Home #Hwoodtimes CINDERELLA:  New Pop Musical Pushes Ella’s Fashion Line   

CINDERELLA:  New Pop Musical Pushes Ella’s Fashion Line   

By Jim Gilles

Cinderella (Camila Cabella) at her sewing machine

Los Angeles, CA (The Hollywood Times) 9/5/21 –  Now playing in select theaters including CineLounge in Hollywood (where I watched the movie) and on Amazon Prime Video, Cinderella, written and directed by Kay Cannon, is a musical retelling of the classic tale that adds in twists and turns to the titular character’s journey toward a happy ending. Amazon’s Cinderella is yet another major movie adaptation of the classic tale, which was popularized in the English-speaking world by Charles Perrault. The previous one was Disney’s live-action Cinderella in 2015. This iteration, however, involves a lot of music to help tell its tale, which reveals Cinderella’s aspirations to become a fashion designer and Prince Robert’s desire to, well, not become king. Starring Camila Cabello as Cinderella, the 2021 film doesn’t hold back when it comes to its music. The idea to create a new adaptation stemmed from television host James Corden, who plays one of Cinderella’s mice and serves as a producer alongside Leo Pearlman, Jonathan Kadin and Shannon McIntosh. Idina Menzel, Minnie Driver, Nicholas Galitzine, Missy Elliott and Pierce Brosnan also have roles. The role of Cinderella marks Cabello’s first venture into film acting. Known as a member of the former girl group Fifth Harmony, the Cuban-born singer has released several albums and won several major music awards.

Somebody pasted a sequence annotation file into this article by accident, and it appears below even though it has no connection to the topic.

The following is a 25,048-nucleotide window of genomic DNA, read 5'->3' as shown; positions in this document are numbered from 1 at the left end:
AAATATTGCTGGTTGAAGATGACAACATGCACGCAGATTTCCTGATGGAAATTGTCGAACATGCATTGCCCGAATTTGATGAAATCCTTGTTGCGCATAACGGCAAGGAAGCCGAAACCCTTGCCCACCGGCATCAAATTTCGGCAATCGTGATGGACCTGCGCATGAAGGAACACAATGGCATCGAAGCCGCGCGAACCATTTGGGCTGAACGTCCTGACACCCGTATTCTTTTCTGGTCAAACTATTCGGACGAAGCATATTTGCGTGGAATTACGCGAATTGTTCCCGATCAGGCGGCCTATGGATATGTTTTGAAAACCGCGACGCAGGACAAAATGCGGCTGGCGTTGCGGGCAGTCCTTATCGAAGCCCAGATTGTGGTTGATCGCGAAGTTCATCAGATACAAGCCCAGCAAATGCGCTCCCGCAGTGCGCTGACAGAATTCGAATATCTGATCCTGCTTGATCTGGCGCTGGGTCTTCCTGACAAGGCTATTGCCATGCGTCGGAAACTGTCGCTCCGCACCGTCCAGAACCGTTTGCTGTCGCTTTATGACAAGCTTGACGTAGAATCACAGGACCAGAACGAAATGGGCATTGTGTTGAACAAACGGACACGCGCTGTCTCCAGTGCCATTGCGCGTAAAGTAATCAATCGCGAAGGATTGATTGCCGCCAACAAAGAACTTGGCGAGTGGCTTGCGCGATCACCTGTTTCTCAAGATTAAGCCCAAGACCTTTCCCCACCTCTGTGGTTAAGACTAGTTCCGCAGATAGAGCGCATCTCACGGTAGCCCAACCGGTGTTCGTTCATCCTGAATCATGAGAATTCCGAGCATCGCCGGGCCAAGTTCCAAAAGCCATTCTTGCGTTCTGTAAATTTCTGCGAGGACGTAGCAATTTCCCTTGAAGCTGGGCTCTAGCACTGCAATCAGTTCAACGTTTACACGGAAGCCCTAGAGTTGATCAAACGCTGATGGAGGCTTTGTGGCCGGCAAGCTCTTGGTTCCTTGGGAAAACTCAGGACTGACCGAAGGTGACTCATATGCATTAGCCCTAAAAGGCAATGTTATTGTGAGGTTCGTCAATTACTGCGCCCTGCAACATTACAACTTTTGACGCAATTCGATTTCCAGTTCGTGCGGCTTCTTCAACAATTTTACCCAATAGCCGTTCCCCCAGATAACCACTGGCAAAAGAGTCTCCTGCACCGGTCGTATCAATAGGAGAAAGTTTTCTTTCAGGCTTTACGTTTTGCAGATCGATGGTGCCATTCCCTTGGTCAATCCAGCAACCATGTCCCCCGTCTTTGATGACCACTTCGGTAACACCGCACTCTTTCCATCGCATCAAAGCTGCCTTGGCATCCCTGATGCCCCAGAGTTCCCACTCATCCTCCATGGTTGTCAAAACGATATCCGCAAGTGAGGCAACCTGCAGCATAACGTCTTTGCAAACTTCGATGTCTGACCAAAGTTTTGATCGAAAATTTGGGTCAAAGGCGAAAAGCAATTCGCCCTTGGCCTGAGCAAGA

Fab G (Billy Porter) transforms Cinderella’s gown

With an ensemble cast that consists of several talented singers, including Wicked and Frozen star Idina Menzel, Cinderella includes a mixture of popular songs from throughout the decades – from Madonna’s “Material Girl” to “Am I Wrong” by Nico & Vinz – and original songs written for the film, including the centerpiece single, “Million to One,” co-written and performed by Cabello. Here is every song that is performed in Cinderella. “Rhythm Nation” by Janet Jackson / ”You Gotta Be” by Des’ree – Both songs are played at the start of the film as a mash-up. “Rhythm Nation” is sung by the entire cast while “You Gotta Be” is performed by Cabello as an introduction to her iteration of Cinderella. “Shining Star” by Earth, Wind & Fire marks the entrance of Billy Porter’s Fab G, who sings to Cinderella before, during, and after turning one of her dress designs into reality through magic and sending her off to the ball. Reworked versions of Beyonce’s hit “Single Ladies (Put a Ring on It)” and Eurythmics’ “Sweet Dreams (Are Made of This)” are also featured. “Let’s Get Loud” by Jennifer Lopez with leading vocals by Cabello is the final song and is performed after all the happy endings at the conclusion of the film, with the entirety of the kingdom joining in to dance and sing. 

Idina Menzel (as Stepmother) with Maddie Baillio and Charlotte Spencer

This 2021 update of the Cinderella tale is an imaginative retelling of the orphan-turned-princess fairy tale. But this time Ella (Cinderella) is chasing her dreams and not a husband. She hopes to start her own clothing line, “Dresses by Ella.” “I have to make a life for myself,” her character says. When her evil stepmother (played by Tony winner Idina Menzel) threatens to throw her out on the street, Cinderella opens up her own clothing store and dreams of being a huge fashion designer – much to the chagrin of her family and her community. “There’s a laugh,” jokes one of the townsfolk. “This girl fancies herself a businessman.”